Revolutionary thinking was afoot in the interwar United States; US Army Brigadier General ‘Billy’ Mitchell led a campaign to try to convince the military that air power was the future. Most famously, he tried to prove this with a series of demonstrations in 1921 and 1923 by bombing captured and obsolete battleships to prove their vulnerability. Whilst his crusade at times appeared to be a one man struggle and led to his court martial, his ideas took root.
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In 1930 the Boeing Aircraft Company began work on two twin engine monoplane bombers – the Model 214 and Model 215. After the United States Army Air Corps took delivery of the Martin B-10 bomber in 1934, a Specification was issued calling for a bomber able to carry 2000 pounds of bombs over 1020 miles, and ideally up to 2200 miles, and all at over 200 mph. Answering this specification, Boeing began work on a new four engine bomber designated the Model 299.
The pressure was on Boeing – after the Model 214 and 215 had failed to achieve a contract the company was in financial difficulty. The importance of the success of the Model 299 was stressed to every member of the team working on the project. Design work began in June 1934 with the team working under the leadership of Edward Curtis Wells and E. Gifford Emery. By mid July 1935 the Model 299 was ready to be introduced to the nation’s press. One journalist described the new aircraft as a ‘15-ton Flying Fortress’ and Boeing leapt on the chance to officially adopt the name.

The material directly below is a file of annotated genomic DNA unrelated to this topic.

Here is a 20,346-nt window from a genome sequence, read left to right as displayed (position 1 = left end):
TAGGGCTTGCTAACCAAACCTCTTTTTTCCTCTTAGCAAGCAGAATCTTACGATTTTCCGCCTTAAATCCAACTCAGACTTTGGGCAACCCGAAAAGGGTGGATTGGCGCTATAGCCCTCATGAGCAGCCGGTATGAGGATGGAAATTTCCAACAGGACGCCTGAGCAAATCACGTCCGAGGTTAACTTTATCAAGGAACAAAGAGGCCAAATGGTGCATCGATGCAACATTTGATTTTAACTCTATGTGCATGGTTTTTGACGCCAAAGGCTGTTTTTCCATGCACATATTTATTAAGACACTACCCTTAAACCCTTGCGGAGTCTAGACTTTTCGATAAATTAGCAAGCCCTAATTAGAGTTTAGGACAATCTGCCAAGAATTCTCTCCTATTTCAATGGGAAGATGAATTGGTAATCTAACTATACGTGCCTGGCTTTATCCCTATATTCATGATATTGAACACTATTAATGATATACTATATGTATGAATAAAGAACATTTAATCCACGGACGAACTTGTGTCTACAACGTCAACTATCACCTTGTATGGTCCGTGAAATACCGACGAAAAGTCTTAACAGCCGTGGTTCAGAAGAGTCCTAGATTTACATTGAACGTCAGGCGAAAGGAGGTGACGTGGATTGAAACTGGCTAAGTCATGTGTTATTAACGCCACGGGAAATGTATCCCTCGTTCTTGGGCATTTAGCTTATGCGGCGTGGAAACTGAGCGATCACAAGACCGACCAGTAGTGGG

Powered by four 750 horsepower Pratt and Whitney Hornet engines, the prototype first took to the skies on July 28th 1935. Flown by Les Tower, the maiden flight at Boeing Field was a success. On August 20th the prototype flew to Wright Field in Ohio at an average speed which was in excess of the maximum speeds of other companies’ twin engine designs which rivaled the Flying Fortress: 252 mph over 2100 miles. However, disaster struck on October 30th when the prototype climbed too steeply, stalled and then crashed straight after take off. The subsequent investigation revealed that the aircraft’s control locks had not been removed prior to flight.
The winner of the USAAC’s official trial was the Douglas B-18, although enough potential was seen in Boeing’s Model 299 that 13 aircraft plus one additional airframe for static testing were ordered. The first Y1B-17 Fortress flew on December 2nd 1936, now powered by four 930 horsepower Wright Cyclone engines. Further testing proved most satisfactory. Boeing’s gamble had paid off. The B-17 Flying Fortress entered service with the 2nd Bombardment Group at Langley Field, Virginia and a true American legend had been born.
Mark “wafu_vasco” Barber
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